Monthly Archives: January 2015

Emma’s Barbie Popstar

We joined the Hagan’s this morning to celebrate Emma’s birthday, and the theme was Barbie Popstar.

The Barbie Popstar cake


The girls singing songs from Frozen into their microphones


Happy birthday Emma!


Eli and Noah deciding which Barbie to play with


A smile from Tyler


Donné’s self made princess hair


Sandwiches and Sam

Grace went to find Eli and came back to call Donné, “Mommy, come and look! It’s so cute!” Donné goes to look, and there is Eli, sitting outside with Sam eating a sandwich (which Sam made for him).


Cake decorating – week 1

The outputs of the first week of Donné’s cake decorating course: 6 decorated cupcakes, new decorating skills, yummy buttercream icing, and loads of excitement and fun.

Donné’s cupcakes


The cupcakes were approved by the panel


It’s going to be okay

Grace was upset because something had happened that hurt her. She had either bumped herself, or some sort of hair pulling happened while her hair was being brush. Eli goes up to her and gives her a big hug – it’s going to be okay sis.


Why Montessori? 8 principles of Montessori

This post forms part of a series on why we have chosen to send our children to a Montessori school. The series is a summary of Dr Angeline Lillard’s book, “Montessori: The science behind the genius,” which covers the research supporting the Montessori method.

  1. Movement and cognition are closely entwined, and movement can enhance thinking and learning
  2. Learning and well-being are improved when people have a sense of control over their lives
  3. People learn better when they are interested in what they are learning
  4. Extrinsic rewards for an activity negatively impact on motivation to engage in that activity when the reward is withdrawn
  5. Collaboration can be conducive to learning
  6. Learning situated in meaningful contexts is often deeper and richer than learning in abstract contexts
  7. Particular forms of adult interaction can lead to more optimal child outcomes
  8. Order in the environment is beneficial to children

These are not all the principles of Montessori, but they are the ones which the book goes into detail about.

Somersaults & canonballs

Grace and Eli showing off their latest pool tricks.

Why Montessori? The broken models of traditional schools

This post forms part of a series on why we have chosen to send our children to a Montessori school. The series is a summary of Dr Angeline Lillard’s book, “Montessori: The science behind the genius,” which covers the research supporting the Montessori method.

There are two poor models which have a strong influence on how schooling is traditionally done: the school as a factory, and the child as an empty vessel.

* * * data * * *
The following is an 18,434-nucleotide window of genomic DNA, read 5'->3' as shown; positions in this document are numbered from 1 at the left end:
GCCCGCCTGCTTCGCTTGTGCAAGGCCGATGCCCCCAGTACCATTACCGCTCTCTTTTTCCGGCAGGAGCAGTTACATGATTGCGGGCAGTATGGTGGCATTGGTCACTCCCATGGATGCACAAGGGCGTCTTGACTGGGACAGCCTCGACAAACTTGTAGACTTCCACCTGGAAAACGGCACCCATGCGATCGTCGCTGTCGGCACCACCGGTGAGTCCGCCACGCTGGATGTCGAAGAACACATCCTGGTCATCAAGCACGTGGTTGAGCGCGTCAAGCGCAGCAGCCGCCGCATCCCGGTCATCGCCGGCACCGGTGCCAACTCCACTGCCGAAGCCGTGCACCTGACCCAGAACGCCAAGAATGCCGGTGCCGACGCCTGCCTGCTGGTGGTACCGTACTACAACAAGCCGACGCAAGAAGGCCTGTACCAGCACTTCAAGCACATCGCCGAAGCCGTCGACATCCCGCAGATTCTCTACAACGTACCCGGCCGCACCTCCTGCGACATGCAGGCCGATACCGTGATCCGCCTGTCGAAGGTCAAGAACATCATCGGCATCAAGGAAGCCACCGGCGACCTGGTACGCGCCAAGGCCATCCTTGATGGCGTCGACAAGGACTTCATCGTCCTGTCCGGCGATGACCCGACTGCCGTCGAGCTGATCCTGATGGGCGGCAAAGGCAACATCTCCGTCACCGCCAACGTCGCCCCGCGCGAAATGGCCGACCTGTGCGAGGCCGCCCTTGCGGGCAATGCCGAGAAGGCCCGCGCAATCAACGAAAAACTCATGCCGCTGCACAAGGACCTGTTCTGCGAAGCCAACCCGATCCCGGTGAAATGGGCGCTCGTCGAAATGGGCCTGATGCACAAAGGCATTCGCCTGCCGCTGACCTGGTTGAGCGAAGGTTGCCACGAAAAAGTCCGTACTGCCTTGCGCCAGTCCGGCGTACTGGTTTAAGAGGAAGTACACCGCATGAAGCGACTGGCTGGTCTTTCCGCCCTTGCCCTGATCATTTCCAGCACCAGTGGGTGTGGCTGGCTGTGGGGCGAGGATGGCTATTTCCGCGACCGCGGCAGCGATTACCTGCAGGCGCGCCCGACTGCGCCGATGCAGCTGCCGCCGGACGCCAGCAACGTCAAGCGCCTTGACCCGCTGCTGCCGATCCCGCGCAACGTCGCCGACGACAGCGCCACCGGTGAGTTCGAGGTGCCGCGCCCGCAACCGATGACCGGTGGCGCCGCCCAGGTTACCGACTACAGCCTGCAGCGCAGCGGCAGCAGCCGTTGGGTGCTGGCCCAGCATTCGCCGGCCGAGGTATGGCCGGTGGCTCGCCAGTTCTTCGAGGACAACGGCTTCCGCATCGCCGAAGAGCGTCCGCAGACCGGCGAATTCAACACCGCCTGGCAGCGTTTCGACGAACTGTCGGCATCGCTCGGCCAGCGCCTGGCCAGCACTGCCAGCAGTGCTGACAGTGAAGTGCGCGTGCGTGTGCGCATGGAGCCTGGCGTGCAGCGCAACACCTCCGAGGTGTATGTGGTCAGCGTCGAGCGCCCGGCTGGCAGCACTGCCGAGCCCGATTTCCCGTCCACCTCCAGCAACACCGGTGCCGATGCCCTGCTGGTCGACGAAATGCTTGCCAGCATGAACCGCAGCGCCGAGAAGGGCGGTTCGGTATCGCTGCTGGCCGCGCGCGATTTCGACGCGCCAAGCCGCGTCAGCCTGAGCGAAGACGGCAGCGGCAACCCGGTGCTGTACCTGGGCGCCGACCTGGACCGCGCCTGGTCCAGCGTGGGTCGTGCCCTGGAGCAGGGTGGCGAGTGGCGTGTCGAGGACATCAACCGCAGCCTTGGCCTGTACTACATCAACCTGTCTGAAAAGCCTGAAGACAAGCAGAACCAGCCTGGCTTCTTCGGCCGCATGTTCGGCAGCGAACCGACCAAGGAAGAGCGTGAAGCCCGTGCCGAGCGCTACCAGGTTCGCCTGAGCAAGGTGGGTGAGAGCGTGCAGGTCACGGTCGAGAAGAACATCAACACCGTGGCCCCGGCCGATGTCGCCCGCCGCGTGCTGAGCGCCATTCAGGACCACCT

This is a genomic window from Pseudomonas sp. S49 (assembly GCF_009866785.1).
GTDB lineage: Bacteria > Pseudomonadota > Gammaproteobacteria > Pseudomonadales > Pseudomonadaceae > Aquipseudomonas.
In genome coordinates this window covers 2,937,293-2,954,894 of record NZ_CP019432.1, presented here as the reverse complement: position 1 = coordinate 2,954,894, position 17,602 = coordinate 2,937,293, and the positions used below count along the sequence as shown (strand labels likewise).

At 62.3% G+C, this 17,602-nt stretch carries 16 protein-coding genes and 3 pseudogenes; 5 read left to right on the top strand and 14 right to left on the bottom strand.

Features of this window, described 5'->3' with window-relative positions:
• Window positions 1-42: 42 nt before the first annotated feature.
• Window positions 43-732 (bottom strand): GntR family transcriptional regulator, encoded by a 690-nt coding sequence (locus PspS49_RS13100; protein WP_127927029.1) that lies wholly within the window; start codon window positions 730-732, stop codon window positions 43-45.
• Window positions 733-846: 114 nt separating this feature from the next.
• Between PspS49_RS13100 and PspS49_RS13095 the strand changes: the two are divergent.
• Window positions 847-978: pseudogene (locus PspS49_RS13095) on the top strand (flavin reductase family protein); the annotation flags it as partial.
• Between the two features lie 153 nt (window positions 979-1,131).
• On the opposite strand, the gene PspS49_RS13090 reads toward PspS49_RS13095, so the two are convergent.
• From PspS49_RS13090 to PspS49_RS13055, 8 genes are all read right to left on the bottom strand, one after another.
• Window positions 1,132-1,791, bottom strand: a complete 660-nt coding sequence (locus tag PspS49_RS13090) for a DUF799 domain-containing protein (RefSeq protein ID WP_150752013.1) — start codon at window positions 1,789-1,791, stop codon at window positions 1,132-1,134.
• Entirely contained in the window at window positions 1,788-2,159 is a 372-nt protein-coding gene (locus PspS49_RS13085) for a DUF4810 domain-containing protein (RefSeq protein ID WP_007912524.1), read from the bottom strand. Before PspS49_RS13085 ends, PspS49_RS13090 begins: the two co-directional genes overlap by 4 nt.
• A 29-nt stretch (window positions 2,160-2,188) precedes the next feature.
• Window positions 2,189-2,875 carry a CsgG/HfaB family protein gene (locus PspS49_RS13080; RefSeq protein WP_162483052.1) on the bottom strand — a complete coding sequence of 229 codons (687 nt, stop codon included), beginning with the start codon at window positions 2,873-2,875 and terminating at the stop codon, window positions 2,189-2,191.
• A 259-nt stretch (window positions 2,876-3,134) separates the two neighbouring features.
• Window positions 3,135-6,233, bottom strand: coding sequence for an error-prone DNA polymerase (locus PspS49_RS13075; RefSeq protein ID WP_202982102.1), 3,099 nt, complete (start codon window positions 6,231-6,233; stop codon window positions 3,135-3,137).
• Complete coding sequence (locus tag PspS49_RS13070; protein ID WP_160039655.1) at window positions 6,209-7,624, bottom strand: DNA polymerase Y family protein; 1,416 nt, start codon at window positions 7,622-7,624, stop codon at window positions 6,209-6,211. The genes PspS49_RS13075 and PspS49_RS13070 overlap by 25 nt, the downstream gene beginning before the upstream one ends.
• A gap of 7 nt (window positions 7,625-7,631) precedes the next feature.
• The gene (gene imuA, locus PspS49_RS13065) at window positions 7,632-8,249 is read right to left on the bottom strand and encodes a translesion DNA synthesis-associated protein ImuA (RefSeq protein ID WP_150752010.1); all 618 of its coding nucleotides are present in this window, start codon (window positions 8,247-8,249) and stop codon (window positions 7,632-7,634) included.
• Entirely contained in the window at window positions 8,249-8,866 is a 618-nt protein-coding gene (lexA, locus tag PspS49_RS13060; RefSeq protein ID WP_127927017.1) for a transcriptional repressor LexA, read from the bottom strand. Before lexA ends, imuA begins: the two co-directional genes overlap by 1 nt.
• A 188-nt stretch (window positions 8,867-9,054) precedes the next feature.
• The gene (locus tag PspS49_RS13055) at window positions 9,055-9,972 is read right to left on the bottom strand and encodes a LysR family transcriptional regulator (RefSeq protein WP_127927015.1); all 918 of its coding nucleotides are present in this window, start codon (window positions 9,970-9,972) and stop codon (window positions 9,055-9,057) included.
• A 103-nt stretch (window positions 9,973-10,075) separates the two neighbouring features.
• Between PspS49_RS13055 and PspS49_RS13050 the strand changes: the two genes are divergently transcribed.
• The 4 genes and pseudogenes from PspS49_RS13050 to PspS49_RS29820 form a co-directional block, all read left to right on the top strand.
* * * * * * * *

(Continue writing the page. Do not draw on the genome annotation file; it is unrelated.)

The rise of mass schooling coincided with the age of efficiency, which resulted in schools being consciously modelled on factories. In the factory model children are the raw material being shaped into products, teachers are “mid-level managers.” This factory model resulted in a few things, such as:

  • Single aged classrooms
  • Moving between classrooms at defined intervals. This means that classes must fit a schedule, rather than following children’s learning needs – if there are too many questions either the learning (from the questions) needs to be cut short, or more needs to be squeezed into the next lesson to compensate. Other implications are that there is little or no time left over for learners to follow their interests, and if you’re engaged in something you have to stop at the end of the period and go to the next lesson with the rest of the class (e.g. a learner might be engaged in solving a hard maths problem, and then have to abruptly stop at the sound of a bell.

The empty vessel model views children as a blank slate, ready to filled by the teacher. Learners are drilled to make certain mental bonds, and well formed bonds are rewarded while poorly formed bonds are punished (this model is based in behaviourism). Along with this went Thorndike’s belief that knowledge is not transferred between different situations, leading to the teaching of disconnected facts and work examples with no real context.

Much of this continues in schools today, even though there is a growing body of research which shows there are much better models and methods. For example, rewards have been show to actually demotivate people (more on that in another post).

If the existing models are poor, why do they persist even when research shows there are better ways? Inertia, and the fact that the poor models are so deeply embedded into every aspect of traditional schooling. To change the way things work requires different models for both the school and the child, and for the system to be built up around those models.

Maria Montessori watched the children in her school closely, experimented with all aspects of the environment and work materials, and empirically discovered a system which modern research supports.